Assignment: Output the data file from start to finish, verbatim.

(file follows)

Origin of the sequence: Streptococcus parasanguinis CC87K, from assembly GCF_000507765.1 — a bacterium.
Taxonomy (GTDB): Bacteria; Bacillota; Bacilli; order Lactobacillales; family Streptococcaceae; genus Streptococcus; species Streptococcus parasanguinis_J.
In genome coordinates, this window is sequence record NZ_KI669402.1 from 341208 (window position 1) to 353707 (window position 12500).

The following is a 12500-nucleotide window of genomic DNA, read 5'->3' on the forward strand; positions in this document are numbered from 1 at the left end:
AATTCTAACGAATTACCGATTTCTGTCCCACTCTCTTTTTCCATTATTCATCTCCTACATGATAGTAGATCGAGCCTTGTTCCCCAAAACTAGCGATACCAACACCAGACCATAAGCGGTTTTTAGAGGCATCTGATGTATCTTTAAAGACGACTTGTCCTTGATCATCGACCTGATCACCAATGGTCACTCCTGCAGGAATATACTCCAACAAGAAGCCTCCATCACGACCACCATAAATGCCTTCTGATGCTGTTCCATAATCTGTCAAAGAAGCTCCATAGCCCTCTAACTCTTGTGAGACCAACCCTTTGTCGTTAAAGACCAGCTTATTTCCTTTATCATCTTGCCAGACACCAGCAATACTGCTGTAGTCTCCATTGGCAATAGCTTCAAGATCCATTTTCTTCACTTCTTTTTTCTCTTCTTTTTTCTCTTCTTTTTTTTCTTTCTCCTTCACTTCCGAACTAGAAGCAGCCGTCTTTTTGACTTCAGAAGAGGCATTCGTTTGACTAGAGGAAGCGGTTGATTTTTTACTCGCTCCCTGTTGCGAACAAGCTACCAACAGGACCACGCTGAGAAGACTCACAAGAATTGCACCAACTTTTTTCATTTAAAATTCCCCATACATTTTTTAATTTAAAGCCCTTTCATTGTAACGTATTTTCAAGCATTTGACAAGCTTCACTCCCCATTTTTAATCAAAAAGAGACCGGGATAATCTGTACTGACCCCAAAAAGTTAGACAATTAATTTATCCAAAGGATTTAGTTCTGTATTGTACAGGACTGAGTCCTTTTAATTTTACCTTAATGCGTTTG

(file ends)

Origin of the sequence: Streptococcus parasanguinis CC87K, from assembly GCF_000507765.1 — a bacterium.
Taxonomy (GTDB): Bacteria; Bacillota; Bacilli; order Lactobacillales; family Streptococcaceae; genus Streptococcus; species Streptococcus parasanguinis_J.
In genome coordinates, this window is sequence record NZ_KI669402.1 from 341208 (window position 1) to 353707 (window position 12500).

The following is a 12500-nucleotide window of genomic DNA, read 5'->3' on the forward strand; positions in this document are numbered from 1 at the left end:
AATTCTAACGAATTACCGATTTCTGTCCCACTCTCTTTTTCCATTATTCATCTCCTACATGATAGTAGATCGAGCCTTGTTCCCCAAAACTAGCGATACCAACACCAGACCATAAGCGGTTTTTAGAGGCATCTGATGTATCTTTAAAGACGACTTGTCCTTGATCATCGACCTGATCACCAATGGTCACTCCTGCAGGAATATACTCCAACAAGAAGCCTCCATCACGACCACCATAAATGCCTTCTGATGCTGTTCCATAATCTGTCAAAGAAGCTCCATAGCCCTCTAACTCTTGTGAGACCAACCCTTTGTCGTTAAAGACCAGCTTATTTCCTTTATCATCTTGCCAGACACCAGCAATACTGCTGTAGTCTCCATTGGCAATAGCTTCAAGATCCATTTTCTTCACTTCTTTTTTCTCTTCTTTTTTCTCTTCTTTTTTTTCTTTCTCCTTCACTTCCGAACTAGAAGCAGCCGTCTTTTTGACTTCAGAAGAGGCATTCGTTTGACTAGAGGAAGCGGTTGATTTTTTACTCGCTCCCTGTTGCGAACAAGCTACCAACAGGACCACGCTGAGAAGACTCACAAGAATTGCACCAACTTTTTTCATTTAAAATTCCCCATACATTTTTTAATTTAAAGCCCTTTCATTGTAACGTATTTTCAAGCATTTGACAAGCTTCACTCCCCATTTTTAATCAAAAAGAGACCGGGATAATCTGTACTGACCCCAAAAAGTTAGACAATTAATTTATCCAAAGGATTTAGTTCTGTATTGTACAGGACTGAGTCCTTTTAATTTTACCTTAATGCGTTTG